Lynch also wrote about his favorite author, best-selling novelist James Patterson, and his chief protagonist, the crafty homicide detective Alex Cross.
“I think about how I could get away with murders and violence in the book,” Lynch wrote. “I read and read and thoughts and ideas is what I took.”
Although Lynch did not refer to a specific Patterson novel, one of the author’s most acclaimed works is Jack And Jill, in which perpetrators taunt police and FBI by leaving “Jack and Jill” poems at the scenes of murders.
Lynch, according to testimony by the lead investigator in the case, Medina County Sheriff’s Detective James F. Foraker, left a note near JoLynn Mishne’s body. Foraker said the note taunted police with an obscenity and that Lynch also threatened a girlfriend, saying she would be his next victim.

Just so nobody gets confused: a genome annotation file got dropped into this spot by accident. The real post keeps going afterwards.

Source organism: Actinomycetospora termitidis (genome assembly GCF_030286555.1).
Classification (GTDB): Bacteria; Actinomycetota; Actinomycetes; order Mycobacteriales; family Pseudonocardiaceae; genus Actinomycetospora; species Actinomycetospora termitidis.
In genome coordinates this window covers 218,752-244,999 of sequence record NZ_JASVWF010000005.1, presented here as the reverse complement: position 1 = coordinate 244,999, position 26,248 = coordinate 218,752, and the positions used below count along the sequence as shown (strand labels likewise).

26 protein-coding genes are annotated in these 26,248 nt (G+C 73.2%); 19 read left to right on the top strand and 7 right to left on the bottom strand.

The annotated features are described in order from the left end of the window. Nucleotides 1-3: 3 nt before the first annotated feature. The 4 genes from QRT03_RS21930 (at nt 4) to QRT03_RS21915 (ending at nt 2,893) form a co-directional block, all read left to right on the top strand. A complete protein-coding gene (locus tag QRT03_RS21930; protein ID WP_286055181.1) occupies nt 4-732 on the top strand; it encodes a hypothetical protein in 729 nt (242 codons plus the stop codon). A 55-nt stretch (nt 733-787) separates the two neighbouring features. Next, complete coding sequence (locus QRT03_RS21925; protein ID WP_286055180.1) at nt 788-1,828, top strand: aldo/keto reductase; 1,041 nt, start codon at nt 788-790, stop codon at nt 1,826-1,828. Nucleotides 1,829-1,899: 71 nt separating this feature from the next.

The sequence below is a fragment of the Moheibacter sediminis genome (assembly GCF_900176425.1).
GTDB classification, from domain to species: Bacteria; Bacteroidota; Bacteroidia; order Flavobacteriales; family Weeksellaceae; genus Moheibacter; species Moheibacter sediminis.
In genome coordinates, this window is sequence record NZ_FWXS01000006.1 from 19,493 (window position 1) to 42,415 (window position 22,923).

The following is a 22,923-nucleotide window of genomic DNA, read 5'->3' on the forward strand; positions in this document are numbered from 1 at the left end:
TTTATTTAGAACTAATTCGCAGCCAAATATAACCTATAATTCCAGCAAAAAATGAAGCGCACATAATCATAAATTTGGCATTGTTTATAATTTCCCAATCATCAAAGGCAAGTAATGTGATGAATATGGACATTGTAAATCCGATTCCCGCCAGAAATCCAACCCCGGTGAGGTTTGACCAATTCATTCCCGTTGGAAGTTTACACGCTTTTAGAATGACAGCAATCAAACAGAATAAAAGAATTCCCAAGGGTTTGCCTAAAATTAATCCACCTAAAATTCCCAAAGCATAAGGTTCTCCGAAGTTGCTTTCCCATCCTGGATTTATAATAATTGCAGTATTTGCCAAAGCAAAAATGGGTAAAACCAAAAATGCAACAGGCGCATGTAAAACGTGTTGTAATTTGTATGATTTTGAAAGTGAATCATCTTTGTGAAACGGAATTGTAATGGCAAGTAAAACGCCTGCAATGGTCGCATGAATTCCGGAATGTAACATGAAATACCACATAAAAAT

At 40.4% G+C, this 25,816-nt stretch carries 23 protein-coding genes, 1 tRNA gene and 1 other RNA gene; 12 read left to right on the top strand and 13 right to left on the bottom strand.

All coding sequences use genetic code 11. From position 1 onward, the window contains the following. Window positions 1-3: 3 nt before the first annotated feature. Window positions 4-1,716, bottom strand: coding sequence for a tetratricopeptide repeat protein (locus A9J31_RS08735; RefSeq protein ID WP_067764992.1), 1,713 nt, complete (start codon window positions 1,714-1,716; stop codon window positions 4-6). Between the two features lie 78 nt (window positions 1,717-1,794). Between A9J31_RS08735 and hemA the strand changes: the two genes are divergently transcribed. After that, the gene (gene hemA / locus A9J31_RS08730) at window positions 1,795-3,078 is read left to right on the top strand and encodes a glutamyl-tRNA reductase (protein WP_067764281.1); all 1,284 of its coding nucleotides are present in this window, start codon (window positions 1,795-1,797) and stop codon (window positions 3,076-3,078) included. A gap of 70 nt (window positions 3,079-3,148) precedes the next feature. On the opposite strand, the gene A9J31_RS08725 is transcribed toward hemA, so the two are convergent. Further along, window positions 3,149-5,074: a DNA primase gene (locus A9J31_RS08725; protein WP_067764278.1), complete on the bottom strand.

Although the court heard little testimony to separate the facts and fiction in Lynch’s journals, his mother said she thinks he made up most of it.
She said her son is very intelligent, artistic and a creative storyteller. The violent passages in the journal, she said, were simply juvenile braggadocio.
However, she also said Lynch had a definite purpose in mind when one of his journals was found by corrections officers after his first suicide attempt.
“I think the first journal was found because he intended for somebody to find it,” she said.
She said he did that because he desperately wanted help.
In the journals, Lynch repeatedly asked for help and said: “I hate myself more each day, for I think it’s amusing to watch people beg for their life and God help me I know this ain’t right. So can somebody diagnos [sic] me and cure me, okay, so I can live for another day.”
Video game defense